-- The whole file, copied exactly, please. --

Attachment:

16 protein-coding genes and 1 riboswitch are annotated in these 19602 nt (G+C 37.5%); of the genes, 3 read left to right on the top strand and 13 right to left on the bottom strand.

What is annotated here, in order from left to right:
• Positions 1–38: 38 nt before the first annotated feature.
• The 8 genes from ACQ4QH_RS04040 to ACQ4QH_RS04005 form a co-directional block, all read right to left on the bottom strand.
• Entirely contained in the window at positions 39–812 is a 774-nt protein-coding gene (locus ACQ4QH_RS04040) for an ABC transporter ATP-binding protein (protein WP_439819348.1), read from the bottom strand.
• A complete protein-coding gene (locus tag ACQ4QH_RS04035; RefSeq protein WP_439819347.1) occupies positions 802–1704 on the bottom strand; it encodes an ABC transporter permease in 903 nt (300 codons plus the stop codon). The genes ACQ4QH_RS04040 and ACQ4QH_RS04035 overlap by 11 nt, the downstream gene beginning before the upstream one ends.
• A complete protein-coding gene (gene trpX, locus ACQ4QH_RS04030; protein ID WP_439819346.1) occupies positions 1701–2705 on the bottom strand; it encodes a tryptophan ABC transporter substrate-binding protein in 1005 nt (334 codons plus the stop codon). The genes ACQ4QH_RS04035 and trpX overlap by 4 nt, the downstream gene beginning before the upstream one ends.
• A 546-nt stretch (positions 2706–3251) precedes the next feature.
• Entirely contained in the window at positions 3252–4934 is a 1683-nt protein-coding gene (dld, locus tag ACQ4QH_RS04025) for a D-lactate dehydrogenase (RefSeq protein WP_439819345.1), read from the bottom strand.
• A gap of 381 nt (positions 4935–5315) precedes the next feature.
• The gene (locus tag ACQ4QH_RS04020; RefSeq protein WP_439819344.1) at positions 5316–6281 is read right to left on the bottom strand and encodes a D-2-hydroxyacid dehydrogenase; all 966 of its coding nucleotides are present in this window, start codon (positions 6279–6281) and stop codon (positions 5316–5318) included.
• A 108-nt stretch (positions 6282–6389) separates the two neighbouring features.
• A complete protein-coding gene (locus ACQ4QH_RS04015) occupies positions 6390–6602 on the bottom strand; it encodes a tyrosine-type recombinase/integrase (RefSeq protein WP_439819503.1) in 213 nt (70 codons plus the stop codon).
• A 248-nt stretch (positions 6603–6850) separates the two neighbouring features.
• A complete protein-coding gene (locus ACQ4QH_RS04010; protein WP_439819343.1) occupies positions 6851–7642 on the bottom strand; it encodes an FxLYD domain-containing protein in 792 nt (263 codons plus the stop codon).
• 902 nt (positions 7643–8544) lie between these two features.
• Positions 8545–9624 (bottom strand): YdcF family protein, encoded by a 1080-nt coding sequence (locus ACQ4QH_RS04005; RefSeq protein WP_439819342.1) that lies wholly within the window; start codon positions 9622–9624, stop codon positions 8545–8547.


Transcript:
16 protein-coding genes and 1 riboswitch are annotated in these 19602 nt (G+C 37.5%); of the genes, 3 read left to right on the top strand and 13 right to left on the bottom strand.

What is annotated here, in order from left to right:
• Positions 1–38: 38 nt before the first annotated feature.
• The 8 genes from ACQ4QH_RS04040 to ACQ4QH_RS04005 form a co-directional block, all read right to left on the bottom strand.
• Entirely contained in the window at positions 39–812 is a 774-nt protein-coding gene (locus ACQ4QH_RS04040) for an ABC transporter ATP-binding protein (protein WP_439819348.1), read from the bottom strand.
• A complete protein-coding gene (locus tag ACQ4QH_RS04035; RefSeq protein WP_439819347.1) occupies positions 802–1704 on the bottom strand; it encodes an ABC transporter permease in 903 nt (300 codons plus the stop codon). The genes ACQ4QH_RS04040 and ACQ4QH_RS04035 overlap by 11 nt, the downstream gene beginning before the upstream one ends.
• A complete protein-coding gene (gene trpX, locus ACQ4QH_RS04030; protein ID WP_439819346.1) occupies positions 1701–2705 on the bottom strand; it encodes a tryptophan ABC transporter substrate-binding protein in 1005 nt (334 codons plus the stop codon). The genes ACQ4QH_RS04035 and trpX overlap by 4 nt, the downstream gene beginning before the upstream one ends.
• A 546-nt stretch (positions 2706–3251) precedes the next feature.
• Entirely contained in the window at positions 3252–4934 is a 1683-nt protein-coding gene (dld, locus tag ACQ4QH_RS04025) for a D-lactate dehydrogenase (RefSeq protein WP_439819345.1), read from the bottom strand.
• A gap of 381 nt (positions 4935–5315) precedes the next feature.
• The gene (locus tag ACQ4QH_RS04020; RefSeq protein WP_439819344.1) at positions 5316–6281 is read right to left on the bottom strand and encodes a D-2-hydroxyacid dehydrogenase; all 966 of its coding nucleotides are present in this window, start codon (positions 6279–6281) and stop codon (positions 5316–5318) included.
• A 108-nt stretch (positions 6282–6389) separates the two neighbouring features.
• A complete protein-coding gene (locus ACQ4QH_RS04015) occupies positions 6390–6602 on the bottom strand; it encodes a tyrosine-type recombinase/integrase (RefSeq protein WP_439819503.1) in 213 nt (70 codons plus the stop codon).
• A 248-nt stretch (positions 6603–6850) separates the two neighbouring features.
• A complete protein-coding gene (locus ACQ4QH_RS04010; protein WP_439819343.1) occupies positions 6851–7642 on the bottom strand; it encodes an FxLYD domain-containing protein in 792 nt (263 codons plus the stop codon).
• 902 nt (positions 7643–8544) lie between these two features.
• Positions 8545–9624 (bottom strand): YdcF family protein, encoded by a 1080-nt coding sequence (locus ACQ4QH_RS04005; RefSeq protein WP_439819342.1) that lies wholly within the window; start codon positions 9622–9624, stop codon positions 8545–8547.